Physicians' Academy for Cardiovascular Education

PCKS9 inhibition yields additional LDL reduction in HoFH with defective LDL-receptor function

Literature - Stein EA, Honarpour N, Wasserman SM et al. - Circulation. 2013 Sep 6


Effect of the PCSK9 Monoclonal Antibody, AMG 145, in Homozygous Familial Hypercholesterolemia.


Stein EA, Honarpour N, Wasserman SM et al.
Circulation. 2013 Sep 6. [Epub ahead of print]
 

Background

In homozygous familial hypercholesterolaemia (HoFH), a substantial reduction in LDL-receptor function causes severely elevated cholesterol levels, and subsequently cardiovascular disease and often death, in childhood [1]. Most patients are compound heterozygotes, with a mutation in the LDL receptor, and/or apolipoprotein B and/or proprotein convertase subtilisin/kexin 9 (PCSK9) [2,3]. Negative (<2% function) or defective (2%-25% function) residual LDL receptor activity is associated with severity of LDL-c elevation and propensity for early cardiovascular disease [1].
Lowering LDL-c  with conventional therapies such as statines, ezetimibe and LDL apheresis, reduce cardiovascular disease morbidity and mortality [4]. Two new drugs (lomitapide and mipomersen) that reduce hepatic lipoprotein production and that are independent of LDL receptor function have been approved by the FDA solely for the treatment of HoFH [5,6].
The human monoclonal antibody to PCSK9, AMG145, reduces LDL-c in heterozygous familial hypercholesterolaemia [7]. It is currently unknown whether HoFH patients can benefit from PCSK9 inhibition, since they have no or minimal LDL-receptor function. The Trial Evaluating PCSK9 Antibody in Subjects with LDL Receptor Abnormalities (TESLA) study evaluated the efficacy and safety of AMG145 in an open-label, single arm, multicenter, dose-scheduling pilot study in patients with HoFH. All 8 patients in this study had LDL-receptor mutations confirmed in both alleles.
 

Main results

  • After 12 weeks of every-4-week-treatment, mean LDL-c had decreased with 17% (1.8 mmol/L [70.6 mg/dL]) from baseline, with a range from +5% to -44%, P=0.0781. Four patients showed a reduction of >15% and three patients of >30%.
    Two patients with negative LDL-receptor activity did not show LDL-c reductions.
  • After 12 weeks of every-2-week-treatment, mean LDL-c had decreased with 14% (1.6 mmol/L [60.8 mg/dL], P=0.1484) from baseline. Again, the LDL-receptor-negative patients showed no reduction.
  • When comparing the effect of the two dosing schemes in LDL-receptor-defective patients, mean LDL-c reductions were higher in the 2-week dosing scheme (26.3% + 20) than in the 4-week scheme (19.3% +16, P=0.0313).
  • Changes in apolipoprotein B were consistent with those seen in LDL-c. Mean change in lipoprotein (a) was -11.7+11% and -18.6+12% with the 4- and 2-week dosing schemes, respectively, which did not seem to be related to LDL-receptor activity.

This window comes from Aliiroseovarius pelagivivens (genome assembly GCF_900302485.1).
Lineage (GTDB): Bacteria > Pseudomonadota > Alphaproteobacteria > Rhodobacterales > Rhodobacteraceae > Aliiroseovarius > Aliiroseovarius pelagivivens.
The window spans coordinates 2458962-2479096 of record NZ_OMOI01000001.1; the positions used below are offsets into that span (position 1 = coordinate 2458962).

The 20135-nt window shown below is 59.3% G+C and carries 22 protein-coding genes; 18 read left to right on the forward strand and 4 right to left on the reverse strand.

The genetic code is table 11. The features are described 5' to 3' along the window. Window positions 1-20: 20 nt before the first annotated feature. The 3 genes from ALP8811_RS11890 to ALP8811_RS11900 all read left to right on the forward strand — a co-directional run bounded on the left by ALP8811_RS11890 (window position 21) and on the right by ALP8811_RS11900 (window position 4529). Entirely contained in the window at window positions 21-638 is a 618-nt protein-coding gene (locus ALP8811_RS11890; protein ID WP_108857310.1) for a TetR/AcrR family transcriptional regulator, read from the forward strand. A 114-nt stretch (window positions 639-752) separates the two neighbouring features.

Triglycerides, HDL-c and apolipoprotein A1 were essentially unchanged with either dosing scheme.
    Mean reductions in free PCSK9 at week 12 were 22.7+37% and 87.6+8% for the 4- and 2-week AMG145 regimes.
  • 6 out of 8 patients reported adverse events, which were considered not serious and unrelated to treatment. No antibodies to AMG145 were detected. Creatine kinase was not elevated greater than five times the upper limit of normal, nor were liver enzymes greater than three times the upper limit of normal.
 

Conclusion

This proof-of-concept trial shows that PCSK9 inhibition with AMG145 can yield additional LDL cholesterol reduction in LDL-receptor defective HoFH patients, when given in addition to statin and ezetimibe. A larger, placebo-controlled study is ongoing to assess the value of PCSK9 targeted therapy in HoFH patients, including in LDL-receptor negative patients.
 

References

1. Goldstein JL, Hobbs HH, Brown MS. Familial Hypercholesterolemia. The Metabolic and Molecular Bases of Inherited Disease. 2001:2863-2913.
2. Abifadel M, Varret M, Rabes JP et al. Mutations in PCSK9 cause autosomal dominant hypercholesterolemia. Nat Genet. 2003;34:154-156.
3. Rader DJ, Cohen J, Hobbs HH. Monogenic hypercholesterolemia: new insights in pathogenesis and treatment. J Clin Invest. 2003;111:1795-1803.
4. Raal FJ, Pilcher GJ, Panz VR, et al. Reduction in mortality in subjects with homozygous familial hypercholesterolemia associated with advances in lipid-lowering therapy. Circulation. 2011;124:2202-2207.
5. United States Food and Drug Administration. FDA approves juxtapid for homozygous familial hypercholesterolemia. 2012 http://www.fda.gov/NewsEvents/Newsroom/PressAnnouncements/ucm333285.htm.
6. United States Food and Drug Administration. FDA approves new orphan drug Kynamro to treat inherited cholesterol disorder 2013
http://www.fda.gov/NewsEvents/Newsroom/PressAnnouncements/ucm337195.htm.
7. Raal F, Scott R, Somaratne R, et al. Low-density lipoprotein cholesterol-lowering effects of AMG 145, a monoclonal antibody to proprotein convertase subtilisin/kexin type 9 serine protease in patients with heterozygous familial hypercholesterolemia: the Reduction of LDL-C with PCSK9 Inhibition in Heterozygous Familial Hypercholesterolemia Disorder (RUTHERFORD) randomized trial. Circulation. 2012;126:2408-2417.
 

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